In just one day, Google received around several thousand requests from Europeans to remove links from the search results returned for their names.
The company received 12,000 requests following the launch of the form, a Google spokesman in Germany said, according to Agence-France Presse.
Google reluctantly launched its new "right to be forgotten" web page for Europe last Friday to comply with a European Union Court of Justice ruling last month that cleared the way for people to request the removal of 'outdated' results when their name is queried in a search engine.
The ruling means Google now has to weigh up a person's right to privacy against the public's right to know, and determine whether the results it returns are "inadequate, irrelevant or no longer relevant, or excessive in relation to the purposes for which they were processed".
Following the court's decision, Google had received a few de-linking requests from Europeans. However, the new form opened the floodgates by offering an easier way for people to officially file their requests.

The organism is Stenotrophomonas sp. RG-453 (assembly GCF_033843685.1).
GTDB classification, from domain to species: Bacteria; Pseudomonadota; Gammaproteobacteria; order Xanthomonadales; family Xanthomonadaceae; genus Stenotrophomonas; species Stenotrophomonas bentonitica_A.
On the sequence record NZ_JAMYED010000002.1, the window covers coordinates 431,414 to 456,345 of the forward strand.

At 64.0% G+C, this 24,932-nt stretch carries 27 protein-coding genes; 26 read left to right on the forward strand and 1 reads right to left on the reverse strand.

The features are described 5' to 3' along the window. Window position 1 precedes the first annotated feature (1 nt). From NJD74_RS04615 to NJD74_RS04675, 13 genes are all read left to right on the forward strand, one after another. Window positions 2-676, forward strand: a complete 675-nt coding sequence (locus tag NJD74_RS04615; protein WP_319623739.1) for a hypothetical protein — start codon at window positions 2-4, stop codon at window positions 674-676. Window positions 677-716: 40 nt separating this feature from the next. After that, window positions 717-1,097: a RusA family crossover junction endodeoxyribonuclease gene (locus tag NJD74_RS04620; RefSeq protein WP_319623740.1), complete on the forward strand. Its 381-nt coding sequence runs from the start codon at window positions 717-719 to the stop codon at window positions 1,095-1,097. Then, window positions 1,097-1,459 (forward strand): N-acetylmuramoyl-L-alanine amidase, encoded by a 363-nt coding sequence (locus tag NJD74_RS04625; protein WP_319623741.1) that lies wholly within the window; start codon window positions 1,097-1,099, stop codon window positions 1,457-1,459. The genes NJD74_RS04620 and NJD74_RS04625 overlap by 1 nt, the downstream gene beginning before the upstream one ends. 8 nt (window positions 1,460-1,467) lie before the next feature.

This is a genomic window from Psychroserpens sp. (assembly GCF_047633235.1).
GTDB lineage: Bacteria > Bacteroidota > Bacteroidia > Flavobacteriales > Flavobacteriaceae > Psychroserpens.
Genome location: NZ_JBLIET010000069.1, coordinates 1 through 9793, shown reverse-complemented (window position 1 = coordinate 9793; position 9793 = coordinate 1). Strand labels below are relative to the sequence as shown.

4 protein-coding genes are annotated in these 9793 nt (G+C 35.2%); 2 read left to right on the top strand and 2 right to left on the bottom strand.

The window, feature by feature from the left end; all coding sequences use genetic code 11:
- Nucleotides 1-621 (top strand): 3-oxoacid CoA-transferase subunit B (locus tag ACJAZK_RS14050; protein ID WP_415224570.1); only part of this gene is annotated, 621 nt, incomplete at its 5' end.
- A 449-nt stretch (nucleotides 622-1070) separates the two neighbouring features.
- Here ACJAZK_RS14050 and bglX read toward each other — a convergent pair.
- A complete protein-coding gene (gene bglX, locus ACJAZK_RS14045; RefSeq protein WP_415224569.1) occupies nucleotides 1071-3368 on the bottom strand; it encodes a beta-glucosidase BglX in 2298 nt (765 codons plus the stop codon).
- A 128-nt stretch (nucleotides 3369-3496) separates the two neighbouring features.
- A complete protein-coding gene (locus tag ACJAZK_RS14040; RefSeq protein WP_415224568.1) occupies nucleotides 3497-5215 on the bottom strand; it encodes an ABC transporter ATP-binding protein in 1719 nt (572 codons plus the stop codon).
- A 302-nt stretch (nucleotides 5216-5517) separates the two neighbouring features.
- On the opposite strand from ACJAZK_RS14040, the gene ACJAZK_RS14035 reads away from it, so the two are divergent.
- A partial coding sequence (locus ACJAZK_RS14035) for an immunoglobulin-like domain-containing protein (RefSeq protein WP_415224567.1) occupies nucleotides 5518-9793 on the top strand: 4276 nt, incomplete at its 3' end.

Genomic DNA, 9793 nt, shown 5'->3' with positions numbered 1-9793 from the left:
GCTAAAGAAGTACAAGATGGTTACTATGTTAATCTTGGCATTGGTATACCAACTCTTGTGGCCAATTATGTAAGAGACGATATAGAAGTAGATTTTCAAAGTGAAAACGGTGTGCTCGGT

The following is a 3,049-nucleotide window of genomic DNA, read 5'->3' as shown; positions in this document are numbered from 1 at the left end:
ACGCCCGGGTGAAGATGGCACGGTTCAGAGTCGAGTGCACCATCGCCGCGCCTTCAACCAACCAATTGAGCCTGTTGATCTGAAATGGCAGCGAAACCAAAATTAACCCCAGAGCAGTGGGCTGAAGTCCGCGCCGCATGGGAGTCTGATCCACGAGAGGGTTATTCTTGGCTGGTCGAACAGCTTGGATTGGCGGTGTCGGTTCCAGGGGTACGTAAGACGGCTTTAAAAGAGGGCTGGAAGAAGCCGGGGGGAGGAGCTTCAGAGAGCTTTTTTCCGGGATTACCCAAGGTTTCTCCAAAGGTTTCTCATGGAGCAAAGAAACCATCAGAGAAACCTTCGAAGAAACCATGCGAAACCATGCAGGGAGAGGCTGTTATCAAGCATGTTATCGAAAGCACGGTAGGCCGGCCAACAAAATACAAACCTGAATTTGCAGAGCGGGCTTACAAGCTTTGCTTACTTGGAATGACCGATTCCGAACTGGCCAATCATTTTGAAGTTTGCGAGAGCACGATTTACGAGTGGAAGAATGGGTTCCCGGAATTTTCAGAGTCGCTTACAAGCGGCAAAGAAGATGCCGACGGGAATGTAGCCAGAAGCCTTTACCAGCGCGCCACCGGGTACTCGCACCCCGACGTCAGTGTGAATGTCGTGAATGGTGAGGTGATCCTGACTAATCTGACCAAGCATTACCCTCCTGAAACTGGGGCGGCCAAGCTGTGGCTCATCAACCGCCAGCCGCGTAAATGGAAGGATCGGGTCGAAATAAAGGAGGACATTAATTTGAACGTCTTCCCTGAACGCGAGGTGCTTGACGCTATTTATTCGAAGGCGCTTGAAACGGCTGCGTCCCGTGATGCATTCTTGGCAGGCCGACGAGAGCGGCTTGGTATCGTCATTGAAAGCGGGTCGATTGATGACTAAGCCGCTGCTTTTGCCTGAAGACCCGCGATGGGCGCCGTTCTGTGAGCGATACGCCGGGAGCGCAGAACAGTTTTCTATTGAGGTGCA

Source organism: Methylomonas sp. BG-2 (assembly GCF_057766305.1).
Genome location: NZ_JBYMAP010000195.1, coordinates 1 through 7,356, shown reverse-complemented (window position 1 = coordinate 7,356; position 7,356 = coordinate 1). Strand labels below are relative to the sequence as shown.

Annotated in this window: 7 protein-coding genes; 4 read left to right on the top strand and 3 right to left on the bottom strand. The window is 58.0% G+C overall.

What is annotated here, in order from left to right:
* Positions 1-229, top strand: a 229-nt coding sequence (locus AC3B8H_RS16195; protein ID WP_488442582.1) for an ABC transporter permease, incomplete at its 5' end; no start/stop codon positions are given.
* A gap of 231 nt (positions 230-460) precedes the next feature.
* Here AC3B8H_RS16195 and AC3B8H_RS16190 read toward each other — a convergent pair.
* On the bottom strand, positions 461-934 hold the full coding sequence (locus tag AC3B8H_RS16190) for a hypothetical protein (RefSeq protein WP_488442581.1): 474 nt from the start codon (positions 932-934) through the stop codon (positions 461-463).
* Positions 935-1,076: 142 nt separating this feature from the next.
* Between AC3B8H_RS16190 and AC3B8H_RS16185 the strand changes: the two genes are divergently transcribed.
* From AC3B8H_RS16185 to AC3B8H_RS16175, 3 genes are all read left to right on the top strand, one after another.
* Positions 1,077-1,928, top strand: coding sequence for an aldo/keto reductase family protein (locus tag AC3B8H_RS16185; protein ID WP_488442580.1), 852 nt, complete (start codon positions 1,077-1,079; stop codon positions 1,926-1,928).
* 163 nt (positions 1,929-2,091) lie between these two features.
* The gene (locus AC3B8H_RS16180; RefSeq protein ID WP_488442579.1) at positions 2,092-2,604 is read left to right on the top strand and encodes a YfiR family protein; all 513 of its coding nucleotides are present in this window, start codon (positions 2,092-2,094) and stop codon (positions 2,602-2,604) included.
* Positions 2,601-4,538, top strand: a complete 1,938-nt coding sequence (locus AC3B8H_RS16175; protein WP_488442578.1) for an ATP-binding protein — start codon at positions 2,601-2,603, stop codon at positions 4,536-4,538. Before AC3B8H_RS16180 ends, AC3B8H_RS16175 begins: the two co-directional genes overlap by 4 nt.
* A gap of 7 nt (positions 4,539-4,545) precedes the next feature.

The form asks for a user's details, the links to the 'outdated information', and an explanation of why they should be removed.
Anyone wanting to use the form will also need to provide a scan of a piece of photo ID, to stop fraudulent attempts to remove information.
What remains to be seen is whether Google received the 12,000 requests due to pent-up demand for such a feature, or if the company can expect to see volumes increase over time.
While Google doesn't have to remove results simply because it receives a request, the person making it can also take their case to the relevant data protection authority.
Google has criticised the ruling for getting the balance between people's privacy and the public's right to know wrong, while others believe it's an attack on freedom of expression.
The UK's Information Commission's Office has said the ruling is well balanced, since it doesn't give an absolute right to be forgotten and does reflect the role search engines play in facilitating access to information.
Prior to the ruling, it was unclear if Google and other search engines were accountable under European law for search results that affected the privacy of individuals.